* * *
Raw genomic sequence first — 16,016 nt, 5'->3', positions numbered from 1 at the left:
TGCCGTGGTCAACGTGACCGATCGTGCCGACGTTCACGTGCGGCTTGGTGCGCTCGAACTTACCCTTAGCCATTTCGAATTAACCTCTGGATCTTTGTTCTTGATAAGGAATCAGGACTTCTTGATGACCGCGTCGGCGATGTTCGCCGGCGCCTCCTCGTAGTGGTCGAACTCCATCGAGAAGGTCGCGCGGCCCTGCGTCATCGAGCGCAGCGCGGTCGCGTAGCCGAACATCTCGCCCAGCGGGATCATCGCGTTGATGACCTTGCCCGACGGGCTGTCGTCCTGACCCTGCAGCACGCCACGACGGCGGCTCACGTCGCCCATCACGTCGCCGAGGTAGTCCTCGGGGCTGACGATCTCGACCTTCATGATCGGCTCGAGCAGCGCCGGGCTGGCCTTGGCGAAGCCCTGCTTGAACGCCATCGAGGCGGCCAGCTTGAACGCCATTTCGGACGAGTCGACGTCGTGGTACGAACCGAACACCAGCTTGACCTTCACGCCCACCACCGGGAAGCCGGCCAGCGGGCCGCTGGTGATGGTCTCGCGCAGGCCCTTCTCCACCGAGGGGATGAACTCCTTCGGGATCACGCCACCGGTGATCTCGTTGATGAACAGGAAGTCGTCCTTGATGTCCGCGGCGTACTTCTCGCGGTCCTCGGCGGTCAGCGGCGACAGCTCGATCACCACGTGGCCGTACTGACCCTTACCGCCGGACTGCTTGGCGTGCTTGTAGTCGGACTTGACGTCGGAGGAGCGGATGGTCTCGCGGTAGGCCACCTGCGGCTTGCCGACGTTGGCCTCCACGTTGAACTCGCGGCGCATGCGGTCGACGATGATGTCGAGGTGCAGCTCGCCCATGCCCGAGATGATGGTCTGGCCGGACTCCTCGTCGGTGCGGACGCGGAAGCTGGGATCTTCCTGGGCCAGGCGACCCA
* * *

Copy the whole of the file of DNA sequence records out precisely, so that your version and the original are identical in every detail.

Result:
Raw genomic sequence first — 16,016 nt, 5'->3', positions numbered from 1 at the left:
TGCCGTGGTCAACGTGACCGATCGTGCCGACGTTCACGTGCGGCTTGGTGCGCTCGAACTTACCCTTAGCCATTTCGAATTAACCTCTGGATCTTTGTTCTTGATAAGGAATCAGGACTTCTTGATGACCGCGTCGGCGATGTTCGCCGGCGCCTCCTCGTAGTGGTCGAACTCCATCGAGAAGGTCGCGCGGCCCTGCGTCATCGAGCGCAGCGCGGTCGCGTAGCCGAACATCTCGCCCAGCGGGATCATCGCGTTGATGACCTTGCCCGACGGGCTGTCGTCCTGACCCTGCAGCACGCCACGACGGCGGCTCACGTCGCCCATCACGTCGCCGAGGTAGTCCTCGGGGCTGACGATCTCGACCTTCATGATCGGCTCGAGCAGCGCCGGGCTGGCCTTGGCGAAGCCCTGCTTGAACGCCATCGAGGCGGCCAGCTTGAACGCCATTTCGGACGAGTCGACGTCGTGGTACGAACCGAACACCAGCTTGACCTTCACGCCCACCACCGGGAAGCCGGCCAGCGGGCCGCTGGTGATGGTCTCGCGCAGGCCCTTCTCCACCGAGGGGATGAACTCCTTCGGGATCACGCCACCGGTGATCTCGTTGATGAACAGGAAGTCGTCCTTGATGTCCGCGGCGTACTTCTCGCGGTCCTCGGCGGTCAGCGGCGACAGCTCGATCACCACGTGGCCGTACTGACCCTTACCGCCGGACTGCTTGGCGTGCTTGTAGTCGGACTTGACGTCGGAGGAGCGGATGGTCTCGCGGTAGGCCACCTGCGGCTTGCCGACGTTGGCCTCCACGTTGAACTCGCGGCGCATGCGGTCGACGATGATGTCGAGGTGCAGCTCGCCCATGCCCGAGATGATGGTCTGGCCGGACTCCTCGTCGGTGCGGACGCGGAAGCTGGGATCTTCCTGGGCCAGGCGACCCA